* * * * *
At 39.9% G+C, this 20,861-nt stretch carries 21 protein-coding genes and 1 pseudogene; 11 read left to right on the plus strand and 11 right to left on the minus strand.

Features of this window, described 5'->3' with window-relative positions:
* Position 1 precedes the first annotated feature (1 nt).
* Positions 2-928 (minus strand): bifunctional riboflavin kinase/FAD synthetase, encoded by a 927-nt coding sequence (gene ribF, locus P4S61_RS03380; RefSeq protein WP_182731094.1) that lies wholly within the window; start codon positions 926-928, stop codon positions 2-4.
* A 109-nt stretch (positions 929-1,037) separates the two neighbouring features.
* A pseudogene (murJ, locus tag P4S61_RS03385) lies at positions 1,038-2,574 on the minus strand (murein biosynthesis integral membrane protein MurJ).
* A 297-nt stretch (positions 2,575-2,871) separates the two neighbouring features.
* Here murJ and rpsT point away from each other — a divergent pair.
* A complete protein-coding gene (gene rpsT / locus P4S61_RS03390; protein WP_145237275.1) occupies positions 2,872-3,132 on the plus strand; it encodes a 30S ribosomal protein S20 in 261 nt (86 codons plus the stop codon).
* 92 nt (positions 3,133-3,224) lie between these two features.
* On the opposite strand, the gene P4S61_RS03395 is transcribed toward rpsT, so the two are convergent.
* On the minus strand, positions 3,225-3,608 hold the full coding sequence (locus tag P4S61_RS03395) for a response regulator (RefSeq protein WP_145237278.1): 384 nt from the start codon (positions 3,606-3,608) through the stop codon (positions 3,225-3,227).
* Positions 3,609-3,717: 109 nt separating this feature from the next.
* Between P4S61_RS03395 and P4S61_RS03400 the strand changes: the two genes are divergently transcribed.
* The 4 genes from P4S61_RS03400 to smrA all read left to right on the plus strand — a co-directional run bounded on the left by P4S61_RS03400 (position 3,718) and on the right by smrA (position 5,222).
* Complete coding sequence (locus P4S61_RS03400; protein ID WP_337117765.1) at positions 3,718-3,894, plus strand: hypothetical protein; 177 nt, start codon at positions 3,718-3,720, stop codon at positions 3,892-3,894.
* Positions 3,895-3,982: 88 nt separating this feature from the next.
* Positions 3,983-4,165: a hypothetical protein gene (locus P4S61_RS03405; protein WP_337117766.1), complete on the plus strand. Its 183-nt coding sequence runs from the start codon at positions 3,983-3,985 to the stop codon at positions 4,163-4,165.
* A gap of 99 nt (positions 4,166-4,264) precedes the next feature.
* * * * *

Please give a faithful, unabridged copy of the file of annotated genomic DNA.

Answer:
At 39.9% G+C, this 20,861-nt stretch carries 21 protein-coding genes and 1 pseudogene; 11 read left to right on the plus strand and 11 right to left on the minus strand.

Features of this window, described 5'->3' with window-relative positions:
* Position 1 precedes the first annotated feature (1 nt).
* Positions 2-928 (minus strand): bifunctional riboflavin kinase/FAD synthetase, encoded by a 927-nt coding sequence (gene ribF, locus P4S61_RS03380; RefSeq protein WP_182731094.1) that lies wholly within the window; start codon positions 926-928, stop codon positions 2-4.
* A 109-nt stretch (positions 929-1,037) separates the two neighbouring features.
* A pseudogene (murJ, locus tag P4S61_RS03385) lies at positions 1,038-2,574 on the minus strand (murein biosynthesis integral membrane protein MurJ).
* A 297-nt stretch (positions 2,575-2,871) separates the two neighbouring features.
* Here murJ and rpsT point away from each other — a divergent pair.
* A complete protein-coding gene (gene rpsT / locus P4S61_RS03390; protein WP_145237275.1) occupies positions 2,872-3,132 on the plus strand; it encodes a 30S ribosomal protein S20 in 261 nt (86 codons plus the stop codon).
* 92 nt (positions 3,133-3,224) lie between these two features.
* On the opposite strand, the gene P4S61_RS03395 is transcribed toward rpsT, so the two are convergent.
* On the minus strand, positions 3,225-3,608 hold the full coding sequence (locus tag P4S61_RS03395) for a response regulator (RefSeq protein WP_145237278.1): 384 nt from the start codon (positions 3,606-3,608) through the stop codon (positions 3,225-3,227).
* Positions 3,609-3,717: 109 nt separating this feature from the next.
* Between P4S61_RS03395 and P4S61_RS03400 the strand changes: the two genes are divergently transcribed.
* The 4 genes from P4S61_RS03400 to smrA all read left to right on the plus strand — a co-directional run bounded on the left by P4S61_RS03400 (position 3,718) and on the right by smrA (position 5,222).
* Complete coding sequence (locus P4S61_RS03400; protein ID WP_337117765.1) at positions 3,718-3,894, plus strand: hypothetical protein; 177 nt, start codon at positions 3,718-3,720, stop codon at positions 3,892-3,894.
* Positions 3,895-3,982: 88 nt separating this feature from the next.
* Positions 3,983-4,165: a hypothetical protein gene (locus P4S61_RS03405; protein WP_337117766.1), complete on the plus strand. Its 183-nt coding sequence runs from the start codon at positions 3,983-3,985 to the stop codon at positions 4,163-4,165.
* A gap of 99 nt (positions 4,166-4,264) precedes the next feature.